Examples of best practices in teaching and learning, as well as an album of daily life at an exceptional elementary school
Thursday, November 19, 2009
Life and Times
This week marks the 20th anniversary of the fall of the Berlin Wall. I was teaching 3rd grade that year, and I remember engaging in long conversations with my colleagues about how to talk with our students about the context and significance of the events taking place in Europe. As I watched images from 1989 on television this week, I was reminded of those discussions, and of the complexities of teaching history to young children.
In his landmark work The Process of Education (1960), noted psychologist Jerome Bruner advanced the idea that “any subject can be taught effectively in some intellectually honest form to any child at any stage of development.” People are often skeptical about this claim: Any subject? At any stage of development? Bruner went on to explain that a good curriculum introduces children to concepts in small, manageable ways, building upon those concepts each year through a process called spiraling. Our approach to teaching history reflects a great deal of Bruner’s philosophy, beginning with a deep understanding of cognitive development.
What does it mean to teach about the past to primary school students, whose sense of time is not fully developed? Pre-Kindergarteners, for example, have only a vague understanding of elapsed time, or of the precise meaning of time-related words such as weeks, months, or years. When we teach about things that happened long ago, we don’t expect these children to remember dates or sequences. We focus on gradually building their awareness of the passage of time in large and small ways. During a read-aloud, a teacher might pause and ask, “what are some clues that show us this story happened a long time ago?”
When the first graders embarked on their study of inventions and inventors, they were introduced to history through compelling stories about individuals whose contributions improved life or added new ideas to the world. The teachers and students discussed history through small important moments, examining innovations that spanned the past several hundred years. As they learned about Benjamin Franklin, or about how and when blue jeans were invented, the children expanded their knowledge about what the world was like in those times.
Following Bruner’s idea of spiraling, our history curriculum builds each year upon the skills and stories presented earlier, becoming more complex and detailed. As our students get older, they are better able to grasp the idea of time in a historic sense. They gain a greater ability to appreciate the context for people’s actions and the significance of events at particular times in history.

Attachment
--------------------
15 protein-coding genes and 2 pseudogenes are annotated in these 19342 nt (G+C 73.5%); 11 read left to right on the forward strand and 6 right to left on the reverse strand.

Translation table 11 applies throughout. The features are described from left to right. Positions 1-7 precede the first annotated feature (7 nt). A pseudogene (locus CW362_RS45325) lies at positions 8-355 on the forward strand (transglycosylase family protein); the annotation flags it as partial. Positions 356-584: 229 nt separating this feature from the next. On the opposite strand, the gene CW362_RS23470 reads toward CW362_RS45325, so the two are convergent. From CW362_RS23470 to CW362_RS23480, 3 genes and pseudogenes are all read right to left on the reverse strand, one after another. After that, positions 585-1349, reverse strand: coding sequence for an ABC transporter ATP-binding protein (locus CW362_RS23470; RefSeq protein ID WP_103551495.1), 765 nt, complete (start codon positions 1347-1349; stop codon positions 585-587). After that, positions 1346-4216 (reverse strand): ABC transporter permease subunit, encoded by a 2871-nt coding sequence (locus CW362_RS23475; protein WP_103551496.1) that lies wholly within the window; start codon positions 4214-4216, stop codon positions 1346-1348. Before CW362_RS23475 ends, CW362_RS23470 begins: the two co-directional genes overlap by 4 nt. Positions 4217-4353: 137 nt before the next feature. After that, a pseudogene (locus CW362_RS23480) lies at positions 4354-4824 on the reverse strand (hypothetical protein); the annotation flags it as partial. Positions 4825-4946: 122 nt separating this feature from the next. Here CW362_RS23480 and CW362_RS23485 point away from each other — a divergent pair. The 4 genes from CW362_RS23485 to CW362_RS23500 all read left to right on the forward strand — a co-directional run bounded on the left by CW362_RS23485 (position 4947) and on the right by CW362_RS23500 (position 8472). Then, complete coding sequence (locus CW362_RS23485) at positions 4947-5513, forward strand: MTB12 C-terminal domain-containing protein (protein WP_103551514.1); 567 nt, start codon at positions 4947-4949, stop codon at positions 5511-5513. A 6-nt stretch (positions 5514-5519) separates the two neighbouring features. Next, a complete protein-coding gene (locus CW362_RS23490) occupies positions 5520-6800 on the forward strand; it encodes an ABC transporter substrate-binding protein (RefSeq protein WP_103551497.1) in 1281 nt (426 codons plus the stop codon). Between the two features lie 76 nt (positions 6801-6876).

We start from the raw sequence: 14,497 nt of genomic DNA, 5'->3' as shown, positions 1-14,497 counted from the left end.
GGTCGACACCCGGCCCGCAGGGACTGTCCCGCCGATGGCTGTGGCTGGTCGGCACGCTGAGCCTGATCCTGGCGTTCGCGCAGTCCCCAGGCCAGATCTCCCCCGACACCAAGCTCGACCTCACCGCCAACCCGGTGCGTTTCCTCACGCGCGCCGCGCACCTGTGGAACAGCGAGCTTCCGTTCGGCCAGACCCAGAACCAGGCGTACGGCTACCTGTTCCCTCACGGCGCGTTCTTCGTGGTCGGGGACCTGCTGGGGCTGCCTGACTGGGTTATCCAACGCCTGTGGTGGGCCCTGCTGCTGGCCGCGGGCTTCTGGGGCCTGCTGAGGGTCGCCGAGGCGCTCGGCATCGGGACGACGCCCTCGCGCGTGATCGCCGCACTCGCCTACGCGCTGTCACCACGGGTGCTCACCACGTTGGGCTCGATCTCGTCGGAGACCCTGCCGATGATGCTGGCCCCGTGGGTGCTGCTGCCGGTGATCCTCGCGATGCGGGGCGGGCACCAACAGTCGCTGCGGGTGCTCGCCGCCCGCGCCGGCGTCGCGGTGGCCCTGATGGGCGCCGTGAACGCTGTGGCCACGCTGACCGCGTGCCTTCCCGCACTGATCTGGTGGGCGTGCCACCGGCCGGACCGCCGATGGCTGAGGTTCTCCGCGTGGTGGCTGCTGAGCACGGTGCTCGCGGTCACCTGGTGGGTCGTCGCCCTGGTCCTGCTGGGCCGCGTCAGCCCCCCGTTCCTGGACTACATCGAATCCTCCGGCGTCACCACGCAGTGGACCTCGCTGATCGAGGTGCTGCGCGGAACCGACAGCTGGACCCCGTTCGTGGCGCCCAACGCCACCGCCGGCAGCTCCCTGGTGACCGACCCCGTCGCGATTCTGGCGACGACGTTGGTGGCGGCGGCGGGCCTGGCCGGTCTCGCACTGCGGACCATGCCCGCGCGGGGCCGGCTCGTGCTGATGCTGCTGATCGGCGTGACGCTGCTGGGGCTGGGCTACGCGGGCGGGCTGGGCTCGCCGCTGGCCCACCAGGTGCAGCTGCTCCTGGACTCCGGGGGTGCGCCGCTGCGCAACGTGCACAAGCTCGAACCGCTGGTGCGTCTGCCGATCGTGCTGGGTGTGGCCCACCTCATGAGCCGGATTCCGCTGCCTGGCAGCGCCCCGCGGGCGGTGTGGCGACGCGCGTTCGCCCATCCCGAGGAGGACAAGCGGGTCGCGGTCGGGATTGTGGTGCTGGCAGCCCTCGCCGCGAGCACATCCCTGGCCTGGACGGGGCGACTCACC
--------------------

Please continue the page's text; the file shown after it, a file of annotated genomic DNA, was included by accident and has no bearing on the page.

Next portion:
There are as many answers to that question as there are great schools. One of our answers is that great schools happen when teachers have opportunities to work together and share their ideas with each other.
Sharing ideas sounds like an easy, commonplace activity. However those of us who work in schools know how difficult it can be to find time outside our own classrooms to watch our colleagues, to seek advice, or to offer support and suggestions. We don't know about the terrific lessons that happened down the hall or across town or in another far-off location, and we don't have a forum to communicate our own good work.
In an effort to open one small window on the great teaching that happens in our school, the "Best Practices" column was born. Each week, we present a brief snapshot of a lesson or unit of study that demonstrates excellence in teaching. Examples come from every grade level as well as from our specialist teachers. Every year, we identify one academic strand as our focus. In 2008-2009, we followed our literacy program. In 2009-2010, we are highlighting the social studies curriculum.
We invite you to join us. Read our stories, add your comments, and be a part of the Institute for Excellence in Teaching.
We are committed to sharing and highlighting best practices in our own classrooms as well as those of our participating schools. Each "Best Practices" column presents a brief story of great teaching and learning.
Our School: Belmont Day School (www.belmontday.org) is an elementary and middle school for students in pre-kindergarten to grade eight. The school was founded in 1927 by a group of parents committed to providing children with a strong academic foundation and many opportunities for creative expression. Today, as then, the school's program guides and challenges the intellectual, social, emotional, moral, artistic, and physical growth of each child. Belmont Day School strives to be a diverse community dedicated to academic excellence and intellectual discipline where students feel secure, experience the joys of learning, and know their accomplishments are valued.